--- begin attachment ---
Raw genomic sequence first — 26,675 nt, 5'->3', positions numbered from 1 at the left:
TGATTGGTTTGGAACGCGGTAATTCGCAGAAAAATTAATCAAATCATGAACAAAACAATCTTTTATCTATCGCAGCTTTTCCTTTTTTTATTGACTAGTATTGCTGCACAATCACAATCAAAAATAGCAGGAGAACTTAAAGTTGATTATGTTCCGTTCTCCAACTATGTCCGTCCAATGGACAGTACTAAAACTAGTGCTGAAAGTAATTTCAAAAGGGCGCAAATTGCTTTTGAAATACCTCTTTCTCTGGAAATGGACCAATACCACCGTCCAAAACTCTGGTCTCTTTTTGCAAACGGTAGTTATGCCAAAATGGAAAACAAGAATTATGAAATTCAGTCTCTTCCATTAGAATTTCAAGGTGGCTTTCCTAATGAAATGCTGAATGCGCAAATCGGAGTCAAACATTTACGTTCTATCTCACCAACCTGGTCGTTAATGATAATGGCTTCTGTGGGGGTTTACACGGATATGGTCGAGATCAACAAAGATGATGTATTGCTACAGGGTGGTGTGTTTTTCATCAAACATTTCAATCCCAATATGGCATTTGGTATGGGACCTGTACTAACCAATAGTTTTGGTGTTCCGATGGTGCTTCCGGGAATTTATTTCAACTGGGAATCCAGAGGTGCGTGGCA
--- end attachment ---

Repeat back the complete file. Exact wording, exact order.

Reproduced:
Raw genomic sequence first — 26,675 nt, 5'->3', positions numbered from 1 at the left:
TGATTGGTTTGGAACGCGGTAATTCGCAGAAAAATTAATCAAATCATGAACAAAACAATCTTTTATCTATCGCAGCTTTTCCTTTTTTTATTGACTAGTATTGCTGCACAATCACAATCAAAAATAGCAGGAGAACTTAAAGTTGATTATGTTCCGTTCTCCAACTATGTCCGTCCAATGGACAGTACTAAAACTAGTGCTGAAAGTAATTTCAAAAGGGCGCAAATTGCTTTTGAAATACCTCTTTCTCTGGAAATGGACCAATACCACCGTCCAAAACTCTGGTCTCTTTTTGCAAACGGTAGTTATGCCAAAATGGAAAACAAGAATTATGAAATTCAGTCTCTTCCATTAGAATTTCAAGGTGGCTTTCCTAATGAAATGCTGAATGCGCAAATCGGAGTCAAACATTTACGTTCTATCTCACCAACCTGGTCGTTAATGATAATGGCTTCTGTGGGGGTTTACACGGATATGGTCGAGATCAACAAAGATGATGTATTGCTACAGGGTGGTGTGTTTTTCATCAAACATTTCAATCCCAATATGGCATTTGGTATGGGACCTGTACTAACCAATAGTTTTGGTGTTCCGATGGTGCTTCCGGGAATTTATTTCAACTGGGAATCCAGAGGTGCGTGGCA